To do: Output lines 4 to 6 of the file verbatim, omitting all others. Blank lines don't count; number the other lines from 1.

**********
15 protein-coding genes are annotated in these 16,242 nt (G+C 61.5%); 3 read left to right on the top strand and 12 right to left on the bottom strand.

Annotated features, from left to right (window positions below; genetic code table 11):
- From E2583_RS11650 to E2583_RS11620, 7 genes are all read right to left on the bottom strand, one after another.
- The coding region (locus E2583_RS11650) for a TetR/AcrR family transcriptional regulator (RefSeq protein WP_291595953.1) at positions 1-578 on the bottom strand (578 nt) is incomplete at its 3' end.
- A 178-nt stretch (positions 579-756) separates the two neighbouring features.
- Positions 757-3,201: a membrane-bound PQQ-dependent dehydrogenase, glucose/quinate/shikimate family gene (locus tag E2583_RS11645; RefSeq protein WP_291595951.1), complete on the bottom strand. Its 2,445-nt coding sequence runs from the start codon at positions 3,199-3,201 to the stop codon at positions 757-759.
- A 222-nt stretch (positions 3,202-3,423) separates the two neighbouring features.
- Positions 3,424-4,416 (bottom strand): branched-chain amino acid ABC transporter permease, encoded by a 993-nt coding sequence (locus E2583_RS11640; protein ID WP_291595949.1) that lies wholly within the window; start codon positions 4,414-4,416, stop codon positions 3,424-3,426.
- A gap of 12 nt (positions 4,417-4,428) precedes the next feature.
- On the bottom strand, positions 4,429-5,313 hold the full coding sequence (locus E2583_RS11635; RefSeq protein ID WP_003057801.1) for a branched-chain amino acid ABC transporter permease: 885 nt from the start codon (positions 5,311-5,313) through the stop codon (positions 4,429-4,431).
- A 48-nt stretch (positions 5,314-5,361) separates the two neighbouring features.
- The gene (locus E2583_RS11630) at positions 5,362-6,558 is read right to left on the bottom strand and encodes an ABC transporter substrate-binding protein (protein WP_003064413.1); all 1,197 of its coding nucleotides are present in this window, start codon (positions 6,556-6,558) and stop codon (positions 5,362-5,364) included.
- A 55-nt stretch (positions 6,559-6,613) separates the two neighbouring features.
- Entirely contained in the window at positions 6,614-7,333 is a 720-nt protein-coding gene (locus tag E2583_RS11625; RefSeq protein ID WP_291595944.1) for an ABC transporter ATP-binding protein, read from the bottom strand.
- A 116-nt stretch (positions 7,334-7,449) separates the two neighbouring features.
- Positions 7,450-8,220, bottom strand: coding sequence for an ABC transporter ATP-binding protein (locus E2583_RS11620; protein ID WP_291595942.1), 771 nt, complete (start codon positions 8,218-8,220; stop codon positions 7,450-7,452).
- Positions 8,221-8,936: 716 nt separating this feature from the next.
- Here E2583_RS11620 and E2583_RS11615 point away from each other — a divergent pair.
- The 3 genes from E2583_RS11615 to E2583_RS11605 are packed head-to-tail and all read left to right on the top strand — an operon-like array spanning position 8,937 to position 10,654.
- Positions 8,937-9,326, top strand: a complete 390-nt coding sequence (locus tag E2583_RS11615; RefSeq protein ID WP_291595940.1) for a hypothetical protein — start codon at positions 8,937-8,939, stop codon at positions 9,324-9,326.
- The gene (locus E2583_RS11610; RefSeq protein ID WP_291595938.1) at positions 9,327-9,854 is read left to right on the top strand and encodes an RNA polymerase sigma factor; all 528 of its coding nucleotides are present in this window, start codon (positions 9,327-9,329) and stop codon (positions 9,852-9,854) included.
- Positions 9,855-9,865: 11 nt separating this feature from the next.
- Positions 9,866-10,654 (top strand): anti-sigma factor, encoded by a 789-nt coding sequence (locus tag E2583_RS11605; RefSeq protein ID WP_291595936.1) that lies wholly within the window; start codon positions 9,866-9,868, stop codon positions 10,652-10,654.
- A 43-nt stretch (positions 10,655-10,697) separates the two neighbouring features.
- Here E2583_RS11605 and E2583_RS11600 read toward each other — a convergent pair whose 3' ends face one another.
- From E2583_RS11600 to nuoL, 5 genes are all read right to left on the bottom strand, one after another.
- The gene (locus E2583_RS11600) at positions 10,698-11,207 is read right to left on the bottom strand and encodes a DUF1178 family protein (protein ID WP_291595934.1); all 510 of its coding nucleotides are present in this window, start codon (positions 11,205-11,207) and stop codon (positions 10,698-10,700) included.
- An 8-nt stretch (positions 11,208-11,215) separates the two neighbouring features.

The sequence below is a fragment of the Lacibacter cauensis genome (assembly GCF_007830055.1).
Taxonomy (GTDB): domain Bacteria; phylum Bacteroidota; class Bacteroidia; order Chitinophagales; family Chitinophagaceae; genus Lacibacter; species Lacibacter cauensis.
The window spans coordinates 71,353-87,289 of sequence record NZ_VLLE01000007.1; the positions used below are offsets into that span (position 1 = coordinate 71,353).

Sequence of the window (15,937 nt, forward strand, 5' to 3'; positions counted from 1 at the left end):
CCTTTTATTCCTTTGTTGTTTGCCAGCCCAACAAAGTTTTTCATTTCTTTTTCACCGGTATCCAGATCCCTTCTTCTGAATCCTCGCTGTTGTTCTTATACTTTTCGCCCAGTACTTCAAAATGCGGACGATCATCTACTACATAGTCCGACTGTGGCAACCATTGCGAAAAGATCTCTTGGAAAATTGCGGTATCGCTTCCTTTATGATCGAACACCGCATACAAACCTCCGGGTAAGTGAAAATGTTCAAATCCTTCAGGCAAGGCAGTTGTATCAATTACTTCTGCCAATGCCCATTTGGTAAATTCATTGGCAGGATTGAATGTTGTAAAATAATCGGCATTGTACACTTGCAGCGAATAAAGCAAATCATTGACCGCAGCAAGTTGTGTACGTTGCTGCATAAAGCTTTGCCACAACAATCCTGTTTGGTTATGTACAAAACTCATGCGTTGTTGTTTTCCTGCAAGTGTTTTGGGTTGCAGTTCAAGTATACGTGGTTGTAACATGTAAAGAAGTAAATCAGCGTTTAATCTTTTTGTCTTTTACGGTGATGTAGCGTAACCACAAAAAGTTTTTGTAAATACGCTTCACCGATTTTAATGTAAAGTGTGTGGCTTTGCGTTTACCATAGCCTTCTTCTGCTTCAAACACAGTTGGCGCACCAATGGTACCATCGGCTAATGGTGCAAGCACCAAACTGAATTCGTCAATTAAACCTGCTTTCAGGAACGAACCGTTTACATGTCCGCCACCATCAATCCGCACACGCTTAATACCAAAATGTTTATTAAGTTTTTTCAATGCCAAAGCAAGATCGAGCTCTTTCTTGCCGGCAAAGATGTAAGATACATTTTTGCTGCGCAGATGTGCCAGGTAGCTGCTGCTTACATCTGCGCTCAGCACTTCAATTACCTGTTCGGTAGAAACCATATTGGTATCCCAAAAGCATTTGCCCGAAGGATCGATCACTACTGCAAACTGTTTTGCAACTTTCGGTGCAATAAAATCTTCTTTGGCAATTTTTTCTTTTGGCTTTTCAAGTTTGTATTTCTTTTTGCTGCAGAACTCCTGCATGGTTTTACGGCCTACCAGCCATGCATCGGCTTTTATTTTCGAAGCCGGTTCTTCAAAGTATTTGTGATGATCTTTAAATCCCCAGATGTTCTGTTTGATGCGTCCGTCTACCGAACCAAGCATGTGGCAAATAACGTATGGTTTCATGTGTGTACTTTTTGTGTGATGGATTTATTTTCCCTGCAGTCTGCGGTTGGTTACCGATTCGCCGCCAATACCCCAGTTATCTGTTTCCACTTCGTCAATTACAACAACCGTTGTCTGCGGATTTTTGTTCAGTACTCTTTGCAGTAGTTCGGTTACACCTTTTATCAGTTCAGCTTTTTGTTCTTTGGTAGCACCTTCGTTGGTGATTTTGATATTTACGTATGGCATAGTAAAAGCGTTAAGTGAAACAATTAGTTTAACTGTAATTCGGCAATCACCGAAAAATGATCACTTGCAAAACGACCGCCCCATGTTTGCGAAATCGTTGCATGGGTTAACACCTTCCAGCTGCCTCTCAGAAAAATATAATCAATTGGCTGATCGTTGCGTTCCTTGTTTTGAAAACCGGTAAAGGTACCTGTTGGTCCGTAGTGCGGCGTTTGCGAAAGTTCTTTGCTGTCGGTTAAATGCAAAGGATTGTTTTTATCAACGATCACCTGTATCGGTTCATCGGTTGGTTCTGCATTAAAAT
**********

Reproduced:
- The coding region (locus E2583_RS11650) for a TetR/AcrR family transcriptional regulator (RefSeq protein WP_291595953.1) at positions 1-578 on the bottom strand (578 nt) is incomplete at its 3' end.
- A 178-nt stretch (positions 579-756) separates the two neighbouring features.
- Positions 757-3,201: a membrane-bound PQQ-dependent dehydrogenase, glucose/quinate/shikimate family gene (locus tag E2583_RS11645; RefSeq protein WP_291595951.1), complete on the bottom strand. Its 2,445-nt coding sequence runs from the start codon at positions 3,199-3,201 to the stop codon at positions 757-759.